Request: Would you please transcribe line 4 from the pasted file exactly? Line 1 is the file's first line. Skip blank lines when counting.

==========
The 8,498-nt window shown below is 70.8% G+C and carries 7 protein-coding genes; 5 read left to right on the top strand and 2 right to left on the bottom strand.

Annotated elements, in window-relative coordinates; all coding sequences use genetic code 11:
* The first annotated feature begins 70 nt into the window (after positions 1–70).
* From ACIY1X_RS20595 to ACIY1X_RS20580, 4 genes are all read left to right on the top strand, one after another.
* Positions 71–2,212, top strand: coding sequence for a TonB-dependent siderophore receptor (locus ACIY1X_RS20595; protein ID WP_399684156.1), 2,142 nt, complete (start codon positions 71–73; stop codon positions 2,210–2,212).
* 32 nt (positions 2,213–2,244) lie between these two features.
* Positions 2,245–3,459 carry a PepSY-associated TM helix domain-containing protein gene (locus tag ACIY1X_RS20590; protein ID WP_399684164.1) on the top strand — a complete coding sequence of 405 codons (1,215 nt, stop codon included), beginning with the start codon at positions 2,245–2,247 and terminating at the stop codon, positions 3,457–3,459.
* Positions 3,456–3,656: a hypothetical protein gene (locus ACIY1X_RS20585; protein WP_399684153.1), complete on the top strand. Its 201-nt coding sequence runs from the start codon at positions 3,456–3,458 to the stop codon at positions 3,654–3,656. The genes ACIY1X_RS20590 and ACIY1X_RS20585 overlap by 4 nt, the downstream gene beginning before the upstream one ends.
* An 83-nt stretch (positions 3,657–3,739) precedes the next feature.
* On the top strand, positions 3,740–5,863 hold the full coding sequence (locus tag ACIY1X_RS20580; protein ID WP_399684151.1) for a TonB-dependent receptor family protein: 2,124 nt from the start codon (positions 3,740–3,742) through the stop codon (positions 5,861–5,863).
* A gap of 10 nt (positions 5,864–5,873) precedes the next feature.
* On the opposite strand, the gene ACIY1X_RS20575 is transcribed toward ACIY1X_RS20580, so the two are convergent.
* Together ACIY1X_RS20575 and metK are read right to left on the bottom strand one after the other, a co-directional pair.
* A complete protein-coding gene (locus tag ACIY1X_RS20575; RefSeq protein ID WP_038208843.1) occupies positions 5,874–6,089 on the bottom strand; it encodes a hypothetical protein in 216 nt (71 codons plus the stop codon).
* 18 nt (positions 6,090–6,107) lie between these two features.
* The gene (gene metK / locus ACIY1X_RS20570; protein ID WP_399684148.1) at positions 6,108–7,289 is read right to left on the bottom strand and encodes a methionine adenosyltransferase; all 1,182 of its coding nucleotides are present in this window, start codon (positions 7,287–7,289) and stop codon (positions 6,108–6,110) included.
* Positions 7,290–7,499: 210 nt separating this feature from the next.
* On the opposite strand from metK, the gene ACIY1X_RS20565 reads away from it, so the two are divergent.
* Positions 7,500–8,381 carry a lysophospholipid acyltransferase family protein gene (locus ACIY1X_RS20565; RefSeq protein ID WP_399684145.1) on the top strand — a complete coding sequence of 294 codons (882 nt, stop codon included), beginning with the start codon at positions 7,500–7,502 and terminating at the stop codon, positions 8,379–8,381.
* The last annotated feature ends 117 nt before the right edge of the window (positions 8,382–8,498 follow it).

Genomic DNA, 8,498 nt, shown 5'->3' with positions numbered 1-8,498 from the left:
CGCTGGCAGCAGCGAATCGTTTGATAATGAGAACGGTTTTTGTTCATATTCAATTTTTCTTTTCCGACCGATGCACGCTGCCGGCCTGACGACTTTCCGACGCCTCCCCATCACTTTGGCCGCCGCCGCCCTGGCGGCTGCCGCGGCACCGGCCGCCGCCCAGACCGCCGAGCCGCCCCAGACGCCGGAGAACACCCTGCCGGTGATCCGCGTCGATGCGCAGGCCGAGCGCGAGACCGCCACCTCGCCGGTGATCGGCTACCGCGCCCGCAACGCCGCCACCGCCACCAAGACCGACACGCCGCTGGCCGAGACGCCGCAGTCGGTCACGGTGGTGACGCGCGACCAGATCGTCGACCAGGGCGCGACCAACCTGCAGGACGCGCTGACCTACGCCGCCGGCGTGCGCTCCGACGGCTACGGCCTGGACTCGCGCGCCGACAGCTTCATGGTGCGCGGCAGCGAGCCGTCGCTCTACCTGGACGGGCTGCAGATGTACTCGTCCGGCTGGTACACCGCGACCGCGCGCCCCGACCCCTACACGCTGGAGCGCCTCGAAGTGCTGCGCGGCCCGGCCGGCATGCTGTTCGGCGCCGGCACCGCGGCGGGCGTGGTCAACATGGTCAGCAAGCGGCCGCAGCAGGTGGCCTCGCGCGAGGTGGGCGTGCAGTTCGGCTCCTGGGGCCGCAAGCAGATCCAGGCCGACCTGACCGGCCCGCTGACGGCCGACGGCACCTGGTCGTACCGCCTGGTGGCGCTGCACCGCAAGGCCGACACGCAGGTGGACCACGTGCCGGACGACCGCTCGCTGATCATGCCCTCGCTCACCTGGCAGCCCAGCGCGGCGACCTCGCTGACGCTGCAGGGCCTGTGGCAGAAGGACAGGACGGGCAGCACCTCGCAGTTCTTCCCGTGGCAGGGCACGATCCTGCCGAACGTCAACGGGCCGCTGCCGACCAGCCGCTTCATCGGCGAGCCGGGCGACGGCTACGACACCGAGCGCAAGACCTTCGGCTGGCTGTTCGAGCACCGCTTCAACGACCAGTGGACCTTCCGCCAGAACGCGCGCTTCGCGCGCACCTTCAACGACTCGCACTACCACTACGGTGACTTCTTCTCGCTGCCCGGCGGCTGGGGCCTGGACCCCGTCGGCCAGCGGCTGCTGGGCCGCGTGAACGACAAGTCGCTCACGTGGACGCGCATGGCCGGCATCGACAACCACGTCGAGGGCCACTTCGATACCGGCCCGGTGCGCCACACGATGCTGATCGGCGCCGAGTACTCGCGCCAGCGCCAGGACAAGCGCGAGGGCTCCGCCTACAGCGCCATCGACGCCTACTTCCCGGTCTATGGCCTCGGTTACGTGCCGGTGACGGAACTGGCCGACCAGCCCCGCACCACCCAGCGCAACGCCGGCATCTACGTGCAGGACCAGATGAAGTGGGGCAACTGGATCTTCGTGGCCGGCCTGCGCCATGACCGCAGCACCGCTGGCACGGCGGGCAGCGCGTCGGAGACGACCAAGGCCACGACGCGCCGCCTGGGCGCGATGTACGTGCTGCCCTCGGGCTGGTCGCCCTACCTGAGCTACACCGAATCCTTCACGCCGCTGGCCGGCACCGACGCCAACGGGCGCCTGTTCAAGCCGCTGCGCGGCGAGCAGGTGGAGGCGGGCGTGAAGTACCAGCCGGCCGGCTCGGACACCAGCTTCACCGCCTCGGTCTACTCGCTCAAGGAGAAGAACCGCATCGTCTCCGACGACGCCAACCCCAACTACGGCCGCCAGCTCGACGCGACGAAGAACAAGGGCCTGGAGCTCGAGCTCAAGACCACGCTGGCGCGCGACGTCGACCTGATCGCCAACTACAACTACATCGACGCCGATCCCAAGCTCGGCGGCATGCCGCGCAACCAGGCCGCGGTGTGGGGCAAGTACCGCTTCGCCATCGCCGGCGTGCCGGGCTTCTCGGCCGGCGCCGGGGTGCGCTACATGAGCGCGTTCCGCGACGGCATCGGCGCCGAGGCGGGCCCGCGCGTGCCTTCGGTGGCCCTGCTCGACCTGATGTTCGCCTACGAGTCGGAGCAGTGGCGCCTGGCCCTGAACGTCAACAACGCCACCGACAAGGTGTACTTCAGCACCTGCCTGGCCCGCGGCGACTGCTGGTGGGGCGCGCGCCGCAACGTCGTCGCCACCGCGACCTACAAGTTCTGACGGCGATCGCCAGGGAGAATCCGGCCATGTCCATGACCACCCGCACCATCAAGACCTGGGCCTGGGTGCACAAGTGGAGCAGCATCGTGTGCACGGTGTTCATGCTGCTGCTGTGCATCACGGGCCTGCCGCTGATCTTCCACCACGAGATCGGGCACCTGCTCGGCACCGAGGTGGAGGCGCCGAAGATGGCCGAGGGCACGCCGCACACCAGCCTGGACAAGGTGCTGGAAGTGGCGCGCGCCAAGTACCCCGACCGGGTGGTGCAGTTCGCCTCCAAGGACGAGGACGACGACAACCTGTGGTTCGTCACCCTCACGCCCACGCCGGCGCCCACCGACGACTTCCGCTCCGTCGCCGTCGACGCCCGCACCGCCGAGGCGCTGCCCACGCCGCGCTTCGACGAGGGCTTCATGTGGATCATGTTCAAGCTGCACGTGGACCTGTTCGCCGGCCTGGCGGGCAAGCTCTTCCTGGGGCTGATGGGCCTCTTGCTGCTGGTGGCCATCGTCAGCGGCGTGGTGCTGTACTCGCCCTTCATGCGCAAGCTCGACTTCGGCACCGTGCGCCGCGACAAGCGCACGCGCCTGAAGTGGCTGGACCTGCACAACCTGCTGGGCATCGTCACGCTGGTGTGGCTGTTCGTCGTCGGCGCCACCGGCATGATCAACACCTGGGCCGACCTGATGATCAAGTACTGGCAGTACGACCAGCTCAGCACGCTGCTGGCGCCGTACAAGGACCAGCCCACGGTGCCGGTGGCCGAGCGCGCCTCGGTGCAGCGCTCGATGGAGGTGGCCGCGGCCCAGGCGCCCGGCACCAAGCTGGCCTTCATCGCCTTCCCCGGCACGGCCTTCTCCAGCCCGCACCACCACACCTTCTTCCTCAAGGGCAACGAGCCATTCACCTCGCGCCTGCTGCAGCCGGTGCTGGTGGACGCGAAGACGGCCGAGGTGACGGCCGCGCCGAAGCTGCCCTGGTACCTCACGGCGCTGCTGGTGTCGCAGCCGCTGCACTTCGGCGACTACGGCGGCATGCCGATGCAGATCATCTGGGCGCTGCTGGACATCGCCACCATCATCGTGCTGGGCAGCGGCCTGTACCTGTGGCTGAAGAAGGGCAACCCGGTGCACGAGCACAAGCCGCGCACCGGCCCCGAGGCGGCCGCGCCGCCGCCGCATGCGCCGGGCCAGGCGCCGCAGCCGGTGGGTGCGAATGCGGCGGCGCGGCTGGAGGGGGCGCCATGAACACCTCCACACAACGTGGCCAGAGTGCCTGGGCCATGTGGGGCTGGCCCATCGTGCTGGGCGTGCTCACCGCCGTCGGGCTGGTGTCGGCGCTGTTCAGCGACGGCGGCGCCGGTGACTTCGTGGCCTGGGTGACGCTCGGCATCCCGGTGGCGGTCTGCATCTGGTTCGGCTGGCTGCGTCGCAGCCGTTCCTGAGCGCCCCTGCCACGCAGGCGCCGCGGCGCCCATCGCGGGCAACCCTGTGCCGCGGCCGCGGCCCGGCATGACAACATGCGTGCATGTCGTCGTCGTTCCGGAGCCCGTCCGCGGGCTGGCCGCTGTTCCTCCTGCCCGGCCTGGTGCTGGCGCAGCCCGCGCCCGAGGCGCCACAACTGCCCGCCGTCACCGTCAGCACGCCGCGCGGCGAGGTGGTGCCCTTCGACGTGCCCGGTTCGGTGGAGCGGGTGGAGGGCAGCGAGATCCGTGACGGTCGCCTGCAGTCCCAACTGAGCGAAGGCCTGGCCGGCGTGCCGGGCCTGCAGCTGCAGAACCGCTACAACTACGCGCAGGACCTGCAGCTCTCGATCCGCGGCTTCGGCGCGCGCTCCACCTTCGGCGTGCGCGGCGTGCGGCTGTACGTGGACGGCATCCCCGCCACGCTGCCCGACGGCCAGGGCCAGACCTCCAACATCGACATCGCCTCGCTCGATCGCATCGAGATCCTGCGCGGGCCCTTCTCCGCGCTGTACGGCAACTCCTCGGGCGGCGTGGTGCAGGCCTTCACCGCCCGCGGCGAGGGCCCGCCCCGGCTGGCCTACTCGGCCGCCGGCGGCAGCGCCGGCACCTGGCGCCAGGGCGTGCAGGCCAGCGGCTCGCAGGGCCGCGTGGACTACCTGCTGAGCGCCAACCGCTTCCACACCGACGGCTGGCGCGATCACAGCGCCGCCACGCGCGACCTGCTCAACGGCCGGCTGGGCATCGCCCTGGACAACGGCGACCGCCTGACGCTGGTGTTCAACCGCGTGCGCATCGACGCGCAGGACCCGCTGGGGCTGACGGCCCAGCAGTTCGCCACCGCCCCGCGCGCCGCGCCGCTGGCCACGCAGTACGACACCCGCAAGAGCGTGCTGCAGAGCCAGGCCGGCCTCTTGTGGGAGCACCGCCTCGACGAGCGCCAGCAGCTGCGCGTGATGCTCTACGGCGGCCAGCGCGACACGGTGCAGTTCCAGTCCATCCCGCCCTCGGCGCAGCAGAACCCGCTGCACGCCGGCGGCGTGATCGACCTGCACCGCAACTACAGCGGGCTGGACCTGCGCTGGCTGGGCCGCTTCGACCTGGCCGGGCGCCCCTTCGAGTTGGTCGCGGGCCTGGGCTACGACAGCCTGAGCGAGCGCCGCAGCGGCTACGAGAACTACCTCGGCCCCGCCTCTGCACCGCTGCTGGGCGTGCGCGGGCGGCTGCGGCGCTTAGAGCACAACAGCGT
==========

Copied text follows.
* From ACIY1X_RS20595 to ACIY1X_RS20580, 4 genes are all read left to right on the top strand, one after another.